For a bit
By Lynn Burton
Sopris Sun Staff Writer
A Carbondale Environmental Board online survey appears headed for some tweaking, after a consultant agreed with The Sopris Sun that it seems deficient in at least one area and probably others.
Question #7 on the survey, which was posted on the town’s website (carbondalegov.org) on Friday, asks: “How should sustainability programs and expanded services (editor’s note: such as a circulator bus) be funded? (Choose your top three).”
The options are:
• Dedicated tax;
• Bond with voter approval;
• Increased utility program funding;
• Severance tax/federal mineral lease money;
• Town general fund;
• County funding;
• Utility bill surcharge;
• Gasoline tax.
There is no “None of the above” type answer for respondents who don’t want any money to be spent on sustainability programs or expanded services, or at least not the nine listed on the survey.
And, the survey requires that question #7, plus several others, must be answered or the survey will not be accepted. So, respondents are forced to list their top three preferences for funding, even if they might not agree that programs and services should be funded by the town, county, a utility bill surcharge or any other source. In April, voters shot down a proposal to fund programs through a surcharge on their electric and gas bills.
E-Board consultant Lucy Kessler of CORE, who helped write the survey, told The Sopris Sun she supposes she can go back online and include a neutral-type answer. She said the E-board’s thinking was that the previous two questions asked if residents “would be in favor of a car-share program” and whether the town should partner with RFTA to expand the in-town shuttle/circulator bus route. (Xanax) “If people support (programs), how should they be funded? That was the idea,” Kessler said.
The E-Board decided to draft a survey to gauge the public’s thoughts on sustainability and related issues about two months ago. E-Board chair Julie Farwell told The Sun that Kessler, Erica Sparhawk (of CLEER) and board member Patrick Hunter were most involved in drafting the survey, which the E-Board recently approved for posting although it did not vote on it. “It wasn’t officially voted on but we did ask board members for their input on it in a shared google doc and the finalized version was made available for them to comment on-but nobody really did,” said Farwell in an e-mail to The Sun. In a follow up e-mail, she said the board did have input on the survey questions but that nobody wanted to change anything from the final version.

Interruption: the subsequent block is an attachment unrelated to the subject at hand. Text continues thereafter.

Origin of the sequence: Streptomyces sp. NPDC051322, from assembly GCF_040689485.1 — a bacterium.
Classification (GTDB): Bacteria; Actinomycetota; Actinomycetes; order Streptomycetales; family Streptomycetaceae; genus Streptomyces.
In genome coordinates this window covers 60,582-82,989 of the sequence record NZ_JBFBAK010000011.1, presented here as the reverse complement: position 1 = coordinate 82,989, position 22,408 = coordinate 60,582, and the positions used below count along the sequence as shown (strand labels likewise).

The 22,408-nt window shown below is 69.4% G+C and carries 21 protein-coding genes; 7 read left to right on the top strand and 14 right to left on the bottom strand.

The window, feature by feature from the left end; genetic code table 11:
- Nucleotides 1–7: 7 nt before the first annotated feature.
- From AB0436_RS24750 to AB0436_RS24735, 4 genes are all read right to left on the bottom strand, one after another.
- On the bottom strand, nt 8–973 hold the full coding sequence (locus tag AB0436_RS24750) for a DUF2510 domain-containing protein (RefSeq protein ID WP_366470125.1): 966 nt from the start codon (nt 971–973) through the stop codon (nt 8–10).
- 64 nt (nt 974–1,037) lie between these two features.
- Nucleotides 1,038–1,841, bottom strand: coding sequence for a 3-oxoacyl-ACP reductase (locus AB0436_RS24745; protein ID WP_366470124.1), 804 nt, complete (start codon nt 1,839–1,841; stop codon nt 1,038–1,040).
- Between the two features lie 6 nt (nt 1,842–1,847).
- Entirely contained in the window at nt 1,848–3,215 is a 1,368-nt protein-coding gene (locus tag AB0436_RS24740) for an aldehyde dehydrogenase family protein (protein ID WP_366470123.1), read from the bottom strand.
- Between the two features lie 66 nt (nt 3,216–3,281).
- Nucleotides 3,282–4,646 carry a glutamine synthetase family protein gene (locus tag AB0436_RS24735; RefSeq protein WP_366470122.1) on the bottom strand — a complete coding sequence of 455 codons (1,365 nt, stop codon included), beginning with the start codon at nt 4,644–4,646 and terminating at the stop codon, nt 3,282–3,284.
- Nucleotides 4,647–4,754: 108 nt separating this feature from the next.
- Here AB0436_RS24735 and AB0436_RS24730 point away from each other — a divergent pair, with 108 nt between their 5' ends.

Farwell said the E-Board is also sending out the survey with the town’s July water bills. She said the E-Board is updating the town’s energy plan, which was written and approved by the town trustees, in 2006. That process led to the questionnaire, which is being conducted online by Survey Monkey.
The first eight survey questions ask respondents to: strongly agree, agree, neutral, disagree or strongly disagree, and mostly pertain to climate change. The questions include:
• The earth is getting warmer. The climate is changing.
• Human caused emissions are causing climate change.
• Governments should not be involved in addressing
• I feel a personal an obligation to reduce greenhouse gas emissions.
• I am aware of Carbondale’s greenhouse gas emissions goals.
The survey then asks about primary modes of transportation, composting and expanding the plastic bag ban to all stores.
Question #10 states, “The Town of Carbondale, The Environmental Board, CLEER and CORE offer a variety of programs and events. Do you recall hearing about or participating in any of the following” and lists three options: I participated in this, I’ve heard of it, and I’ve never heard of it.
The list includes:
• Waste diversion/spring clean up day;
• Home energy assessments;
• Rebates for energy efficient upgrades for my home;
• Christmas tree recycling program.
The town and E-Board are offering ten, $25 gift cards to City Market, town. (sic), Mi Casita and other restaurants to respondents who want to be included in a drawing for them.
After respondents submit their online surveys to Survey Monkey, the chimp will not let them return to the survey questions. Kessler explained that this is so that respondents can only answer one time, and the results won’t be skewed. However, the Sun pointed out, the survey is also a public document, which the public should be able to access, regardless of whether they have already submitted their survey. Kessler said the way to fix this problem would be to just post the questions, without Survey Monkey’s guardianship, on the website.
When asked about non-residents being able to respond to a survey that can help the town make policy decisions that won’t affect them personally, Kessler paused and said “That’s a good question … but the survey says it’s for town residents. That’s who we are targeting.”
Kessler said the E-Board hopes to receive at least 400 responses in order to make it statistically significant. The board plans to run the survey through August.
Published in The Sopris Sun on June 23, 2016.